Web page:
Beyond the early adopter: widening the appeal for virtual reality

09 December 2020

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Authors:

Catherine Allen, 

Catherine Allen

CEO of Limina Immersive

Dr Jenny Kidd, 

Dr Jenny Kidd

Senior Lecturer in the School of Journalism, Media and Culture at Cardiff University

Dr Jenny Kidd is Senior Lecturer in the School of ...

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Dr Eva Nieto McAvoy

Dr Eva Nieto McAvoy

Research Associate at the School for Journalism, Media and Culture at Cardiff University

Dr Eva Nieto McAvoy works as a Research Associate ...

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How the cultural industries can increase the adoption of immersive technologies for mainstream audiences

Virtual reality worlds. Procedurally generated landscapes. Live immersive experiences. 

This sort of technology used to be the stuff of science fiction. Now, people can visit a virtual reality cinema or play a virtual reality game. People regularly use wearable tech such as heart rate monitors to help regulate their bodies during exercise. Augmented reality is used in everyday devices, from from stargazing apps to Christmas themed immersive experiences run by Northampton Borough Council.

But how widespread is this use of technology, and who is using it? 

This new report is written by Catherine Allen, CEO of Limina Immersive, in partnership with the PEC's researchers from Cardiff University. It investigates and describes Limina Immersive’s experience of using creative technologies, particularly virtual reality, to reach new audiences. 

It uses a combination of academic research, audience surveys and Limina Immersive’s own studies and observations, to discover how people are consuming creative content and the barriers which are preventing them from using the latest technologies.

This report is based on years of in-depth research and draws on a diverse range of sources, from focus groups and sales data, to quantitative analysis of the gender balance of executives on the UK’s virtual reality companies.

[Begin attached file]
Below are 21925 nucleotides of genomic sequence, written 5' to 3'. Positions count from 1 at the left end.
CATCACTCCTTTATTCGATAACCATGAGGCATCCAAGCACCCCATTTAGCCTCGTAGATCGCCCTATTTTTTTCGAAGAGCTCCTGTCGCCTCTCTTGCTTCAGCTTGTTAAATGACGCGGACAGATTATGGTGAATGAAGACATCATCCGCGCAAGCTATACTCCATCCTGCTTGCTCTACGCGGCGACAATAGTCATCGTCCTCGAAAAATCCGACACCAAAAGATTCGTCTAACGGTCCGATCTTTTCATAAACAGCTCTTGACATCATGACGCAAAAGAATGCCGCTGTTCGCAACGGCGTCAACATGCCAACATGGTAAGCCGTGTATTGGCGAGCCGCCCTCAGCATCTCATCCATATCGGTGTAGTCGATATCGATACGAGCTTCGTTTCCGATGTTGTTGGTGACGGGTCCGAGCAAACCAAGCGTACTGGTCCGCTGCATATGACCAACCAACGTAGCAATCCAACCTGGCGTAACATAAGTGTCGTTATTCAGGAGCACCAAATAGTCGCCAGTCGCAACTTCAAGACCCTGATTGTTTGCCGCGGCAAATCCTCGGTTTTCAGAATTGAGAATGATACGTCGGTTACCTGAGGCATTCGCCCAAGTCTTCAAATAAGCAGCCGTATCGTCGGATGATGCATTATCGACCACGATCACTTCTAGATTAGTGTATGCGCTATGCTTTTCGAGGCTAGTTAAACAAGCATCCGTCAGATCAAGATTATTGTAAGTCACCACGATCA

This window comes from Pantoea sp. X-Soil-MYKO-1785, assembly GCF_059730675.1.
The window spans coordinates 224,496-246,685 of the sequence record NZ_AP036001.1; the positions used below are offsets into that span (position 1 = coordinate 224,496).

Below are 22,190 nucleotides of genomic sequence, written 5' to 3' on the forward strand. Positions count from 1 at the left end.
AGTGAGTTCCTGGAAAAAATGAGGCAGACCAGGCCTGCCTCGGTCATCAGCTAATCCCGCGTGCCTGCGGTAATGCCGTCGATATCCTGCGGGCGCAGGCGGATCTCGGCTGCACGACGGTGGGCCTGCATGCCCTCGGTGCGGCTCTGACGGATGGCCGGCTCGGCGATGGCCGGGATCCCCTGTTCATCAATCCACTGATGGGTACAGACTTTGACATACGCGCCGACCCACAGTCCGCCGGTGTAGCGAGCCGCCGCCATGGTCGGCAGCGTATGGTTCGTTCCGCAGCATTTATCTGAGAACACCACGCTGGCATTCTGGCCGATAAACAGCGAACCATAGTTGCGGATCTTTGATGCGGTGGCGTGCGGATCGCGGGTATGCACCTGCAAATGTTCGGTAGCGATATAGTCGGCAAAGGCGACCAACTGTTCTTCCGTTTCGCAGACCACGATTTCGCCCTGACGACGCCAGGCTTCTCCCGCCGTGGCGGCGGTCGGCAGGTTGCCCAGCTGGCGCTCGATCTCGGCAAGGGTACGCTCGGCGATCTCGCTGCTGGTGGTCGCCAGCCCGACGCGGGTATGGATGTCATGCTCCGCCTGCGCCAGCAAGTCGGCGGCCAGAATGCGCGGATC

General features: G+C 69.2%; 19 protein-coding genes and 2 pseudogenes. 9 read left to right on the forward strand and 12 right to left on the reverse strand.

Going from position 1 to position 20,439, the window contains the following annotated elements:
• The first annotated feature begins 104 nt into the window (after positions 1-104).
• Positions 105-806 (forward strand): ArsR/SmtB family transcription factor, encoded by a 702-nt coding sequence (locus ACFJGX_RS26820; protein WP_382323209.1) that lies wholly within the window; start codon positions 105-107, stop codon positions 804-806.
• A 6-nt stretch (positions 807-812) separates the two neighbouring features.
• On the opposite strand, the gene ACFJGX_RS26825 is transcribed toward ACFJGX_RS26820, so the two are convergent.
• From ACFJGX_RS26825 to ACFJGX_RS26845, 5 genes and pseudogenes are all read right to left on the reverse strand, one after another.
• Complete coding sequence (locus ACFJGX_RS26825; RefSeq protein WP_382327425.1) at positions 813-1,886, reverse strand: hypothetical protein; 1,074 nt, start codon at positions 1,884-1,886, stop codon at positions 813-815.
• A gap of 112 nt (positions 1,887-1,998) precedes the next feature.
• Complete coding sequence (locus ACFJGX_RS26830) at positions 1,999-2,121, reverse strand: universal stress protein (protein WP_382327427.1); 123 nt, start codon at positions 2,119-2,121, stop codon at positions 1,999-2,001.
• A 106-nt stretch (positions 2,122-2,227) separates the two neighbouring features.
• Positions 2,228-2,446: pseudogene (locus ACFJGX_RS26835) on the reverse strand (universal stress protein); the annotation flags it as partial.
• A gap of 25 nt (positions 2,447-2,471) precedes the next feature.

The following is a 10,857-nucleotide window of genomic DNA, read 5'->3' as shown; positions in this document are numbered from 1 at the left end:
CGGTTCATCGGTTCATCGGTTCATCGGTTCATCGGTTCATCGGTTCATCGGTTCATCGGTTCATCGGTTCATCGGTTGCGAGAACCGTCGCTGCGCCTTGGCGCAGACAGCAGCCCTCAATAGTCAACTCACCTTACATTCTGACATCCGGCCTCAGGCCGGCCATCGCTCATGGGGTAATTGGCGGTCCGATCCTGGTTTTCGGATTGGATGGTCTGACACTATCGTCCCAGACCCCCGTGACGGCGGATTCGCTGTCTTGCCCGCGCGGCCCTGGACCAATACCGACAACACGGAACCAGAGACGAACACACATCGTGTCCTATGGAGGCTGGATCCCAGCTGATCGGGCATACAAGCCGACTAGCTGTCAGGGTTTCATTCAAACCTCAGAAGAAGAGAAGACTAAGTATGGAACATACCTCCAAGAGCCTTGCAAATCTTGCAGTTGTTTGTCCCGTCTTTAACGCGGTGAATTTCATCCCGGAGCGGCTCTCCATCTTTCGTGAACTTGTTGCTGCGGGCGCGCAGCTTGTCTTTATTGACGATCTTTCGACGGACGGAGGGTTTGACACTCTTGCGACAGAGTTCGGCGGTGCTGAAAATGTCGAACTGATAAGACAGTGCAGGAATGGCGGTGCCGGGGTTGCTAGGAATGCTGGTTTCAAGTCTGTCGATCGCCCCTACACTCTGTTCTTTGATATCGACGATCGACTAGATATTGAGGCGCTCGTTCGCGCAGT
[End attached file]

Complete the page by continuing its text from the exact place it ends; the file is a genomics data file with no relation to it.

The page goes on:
It reveals that there is a growing divide between people who have the time, skills and finances to use the latest creative technologies, like virtual reality, and those who are being left behind. Despite the fact that the proportion of people in the UK who have access to the internet has never been higher, and previously niche platforms like YouTube are now being widely used by most demographics, many people lack the skills and confidence to use new technology like virtual reality headsets.

This problem has been thrown into stark light by the COVID-19 pandemic. Creative sub-sectors such as museums and the live music industry have had to find ways of reaching audiences that are stuck at home. Despite an initial increase in people accessing virtual art galleries and watching live streamed concerts from their living room, neither sector has had the same reach as it would do in normal times (have a look at recent research from the PEC, the Intellectual Property Office and AudienceNet into people’s consumption of creative content over the UK's lockdown).

On top of this, there is the familiar problem that arises when one type of person dominates the creation, production and consumption of a new technology - everything is designed for their use, excluding other groups, and creating new barriers for entry. This report argues that, in order for virtual reality to break into new markets and become more widely appealing, it needs to challenge gender inequalities before they become entrenched. For instance, only 14% of directors of VR companies in the UK are women. 

This report isn’t just investigating the challenges faced by the immersive technology industry. It also suggests actions and policies that can be immediately taken to overcome some of the barriers that have been identified. Companies should change their marketing strategies to appeal to more than a narrow, young male audience. They could design their immersive experiences to be cooperative and social, activities that couples and families can take part in together. 



Published 9th December 2020

Photo taken by Limina Immersive of Nikki van der Zyl.

This report is published by the Creative Industries Policy and Evidence Centre (PEC). In keeping with normal academic practice, responsibility for the views expressed in this research, and the interpretation of any evidence presented, lies with the authors. These views and interpretations do not necessarily represent those of the PEC or its partner organisations.